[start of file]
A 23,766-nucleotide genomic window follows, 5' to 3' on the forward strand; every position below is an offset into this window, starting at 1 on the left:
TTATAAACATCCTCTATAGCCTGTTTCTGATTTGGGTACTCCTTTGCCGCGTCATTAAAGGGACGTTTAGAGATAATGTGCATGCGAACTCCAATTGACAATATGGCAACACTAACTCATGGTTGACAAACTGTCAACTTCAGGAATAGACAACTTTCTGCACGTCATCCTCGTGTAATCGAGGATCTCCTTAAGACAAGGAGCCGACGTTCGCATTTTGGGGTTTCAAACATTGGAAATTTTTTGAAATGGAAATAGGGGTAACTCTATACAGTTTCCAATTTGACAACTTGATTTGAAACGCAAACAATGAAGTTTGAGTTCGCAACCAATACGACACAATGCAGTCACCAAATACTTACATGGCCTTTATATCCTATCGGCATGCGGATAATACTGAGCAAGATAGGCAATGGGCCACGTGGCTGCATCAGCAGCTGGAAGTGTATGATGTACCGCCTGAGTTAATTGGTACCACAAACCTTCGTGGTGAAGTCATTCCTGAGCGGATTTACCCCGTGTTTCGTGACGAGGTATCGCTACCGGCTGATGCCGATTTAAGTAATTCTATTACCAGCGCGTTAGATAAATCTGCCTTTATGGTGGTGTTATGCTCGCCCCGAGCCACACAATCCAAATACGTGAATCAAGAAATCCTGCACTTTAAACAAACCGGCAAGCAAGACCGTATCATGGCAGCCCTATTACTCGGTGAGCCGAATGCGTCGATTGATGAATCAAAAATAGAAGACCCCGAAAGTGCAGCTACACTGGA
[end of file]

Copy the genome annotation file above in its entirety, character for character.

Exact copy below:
A 23,766-nucleotide genomic window follows, 5' to 3' on the forward strand; every position below is an offset into this window, starting at 1 on the left:
TTATAAACATCCTCTATAGCCTGTTTCTGATTTGGGTACTCCTTTGCCGCGTCATTAAAGGGACGTTTAGAGATAATGTGCATGCGAACTCCAATTGACAATATGGCAACACTAACTCATGGTTGACAAACTGTCAACTTCAGGAATAGACAACTTTCTGCACGTCATCCTCGTGTAATCGAGGATCTCCTTAAGACAAGGAGCCGACGTTCGCATTTTGGGGTTTCAAACATTGGAAATTTTTTGAAATGGAAATAGGGGTAACTCTATACAGTTTCCAATTTGACAACTTGATTTGAAACGCAAACAATGAAGTTTGAGTTCGCAACCAATACGACACAATGCAGTCACCAAATACTTACATGGCCTTTATATCCTATCGGCATGCGGATAATACTGAGCAAGATAGGCAATGGGCCACGTGGCTGCATCAGCAGCTGGAAGTGTATGATGTACCGCCTGAGTTAATTGGTACCACAAACCTTCGTGGTGAAGTCATTCCTGAGCGGATTTACCCCGTGTTTCGTGACGAGGTATCGCTACCGGCTGATGCCGATTTAAGTAATTCTATTACCAGCGCGTTAGATAAATCTGCCTTTATGGTGGTGTTATGCTCGCCCCGAGCCACACAATCCAAATACGTGAATCAAGAAATCCTGCACTTTAAACAAACCGGCAAGCAAGACCGTATCATGGCAGCCCTATTACTCGGTGAGCCGAATGCGTCGATTGATGAATCAAAAATAGAAGACCCCGAAAGTGCAGCTACACTGGA